In terms of identifying and eliminating obsolete or unused Martech, the 10% decrease is not significant. On the whole, however, only 47% of MarTech personnel, that is, less than half of MarTech personnel handed over, believed that this was one of their responsibilities. Perhaps this is not the top priority in the plan for an infinitely scalable Martech stack. After all, many of these tools are cheap or free, and there is no need to eliminate them. However, perhaps a good marketing stack environment should have a higher priority.
There are also two changes in responsibilities that are worth pondering. For the second year in a row, the duties of data privacy and compliance review and security review ranked last in Martech's responsibility list, and even dropped by 2-3 percentage points. This has to be said to be very disappointing and worrying.
In the current environment, privacy regulation and data security violations have brought more and more risks to the brand. It seems unwise to exclude these responsibilities as "not my job" in terms of finance, reputation and MarTech operations.
Perhaps there is an excuse that can be accepted: in addition to market operations, there is a dedicated IT or security team that is responsible for managing privacy and security. It is very wise to have specialized security experts and teams to do this work. But even if this excuse is true, it does not mean that MarTech personnel do not need to take these factors into account while managing their MarTech stack responsibilities. In marketing, safety should be everyone's job.
Differences in responsibilities between junior and senior Martch personnel
Junior positions: ordinary staff and managers
Senior positions: Director, Senior Director, Vice President and C-level (CMO, CTO, CGO, etc.)
This is a comparison between them. The first data is for junior personnel, and the second data is for senior personnel:
These differences are not surprising. However, there are the following responsibilities that are more strategic. The overall score is relatively low, but the ranking among senior Martech leaders is significantly higher. These responsibilities include:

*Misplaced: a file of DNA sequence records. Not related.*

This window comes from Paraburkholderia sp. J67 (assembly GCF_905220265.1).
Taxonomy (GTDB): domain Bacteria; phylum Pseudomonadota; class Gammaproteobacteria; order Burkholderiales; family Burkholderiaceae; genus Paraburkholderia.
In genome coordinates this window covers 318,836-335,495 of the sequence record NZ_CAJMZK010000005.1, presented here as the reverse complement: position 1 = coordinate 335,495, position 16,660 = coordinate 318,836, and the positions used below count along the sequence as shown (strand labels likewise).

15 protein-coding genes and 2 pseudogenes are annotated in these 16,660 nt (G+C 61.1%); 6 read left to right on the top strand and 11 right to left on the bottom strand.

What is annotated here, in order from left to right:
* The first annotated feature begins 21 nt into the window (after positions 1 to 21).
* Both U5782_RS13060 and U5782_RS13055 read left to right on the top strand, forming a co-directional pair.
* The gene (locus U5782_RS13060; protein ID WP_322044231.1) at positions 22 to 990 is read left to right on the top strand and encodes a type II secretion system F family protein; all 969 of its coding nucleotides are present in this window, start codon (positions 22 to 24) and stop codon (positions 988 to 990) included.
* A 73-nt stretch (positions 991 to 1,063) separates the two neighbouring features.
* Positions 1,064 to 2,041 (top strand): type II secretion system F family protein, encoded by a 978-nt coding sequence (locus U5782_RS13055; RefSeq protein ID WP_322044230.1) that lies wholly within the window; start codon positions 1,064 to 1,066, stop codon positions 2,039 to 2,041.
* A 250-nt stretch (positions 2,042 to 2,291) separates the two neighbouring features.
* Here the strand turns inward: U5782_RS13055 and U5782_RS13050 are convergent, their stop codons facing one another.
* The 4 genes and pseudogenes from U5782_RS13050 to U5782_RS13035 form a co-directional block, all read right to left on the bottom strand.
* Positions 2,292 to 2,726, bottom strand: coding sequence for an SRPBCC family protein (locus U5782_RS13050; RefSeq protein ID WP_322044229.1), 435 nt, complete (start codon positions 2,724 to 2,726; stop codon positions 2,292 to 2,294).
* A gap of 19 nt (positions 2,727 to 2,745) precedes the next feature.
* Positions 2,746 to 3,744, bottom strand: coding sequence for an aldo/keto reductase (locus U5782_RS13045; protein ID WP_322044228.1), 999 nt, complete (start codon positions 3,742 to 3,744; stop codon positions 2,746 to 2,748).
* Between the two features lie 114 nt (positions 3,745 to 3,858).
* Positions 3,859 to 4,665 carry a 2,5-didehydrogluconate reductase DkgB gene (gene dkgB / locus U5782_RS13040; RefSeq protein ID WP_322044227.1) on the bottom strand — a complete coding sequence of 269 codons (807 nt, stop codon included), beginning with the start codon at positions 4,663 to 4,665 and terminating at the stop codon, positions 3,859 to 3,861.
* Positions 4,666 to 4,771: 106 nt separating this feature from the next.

- How much to spend on MarTech from the budget (71%)
- Negotiate the terms of purchase of MarTech products (68%)
- Approve or reject the purchase of MarTech products (68%)
More than 2/3 of these senior Martech positions have the above authority. We can add these three responsibilities to the core job descriptions of these roles. In addition, most Martech senior leaders also bear the following responsibilities:
- Design the overall marketing stack for all MarTech products (69%)
- Monitor MarTech product performance and other services (56%)
- Combining MarTech products with non marketing systems (58%)
- Technical review of MarTech products (56%)
- Identify and eliminate obsolete or unused MarTech products (59%)
- Identify and integrate the same or similar MarTech products (56%)
It is also encouraging that 44% of Martech executives conduct data privacy and compliance reviews, up 9% from the overall average of 36%. But in fact, this should be the responsibility of most of these roles. And still only 27% are responsible for security audits. As a profession, we have the obligation to ensure that our work is legal, compliant and safe.
No need to customize the Martech
This year's data also showed that the proportion of participants who customized Martech products through software development declined slightly, from 43% to 35%.
This may be because the out of the box capability of Martech products is constantly increasing. In particular, there are many ready to use MarTch products in the marketing platform ecosystem. Usually, these products are provided by third-party developers certified by these platforms, which also reduces the demand for customized Martech software.
We are moving from a strict dichotomy of "build and buy" to a world of custom applications and operating systems based on public platforms.
From the data in recent years, it can be clearly seen that MarTech management, as an emerging profession, is maturing, and its roles and responsibilities are becoming more and more clear, which may give more inspiration to more MarTech practitioners.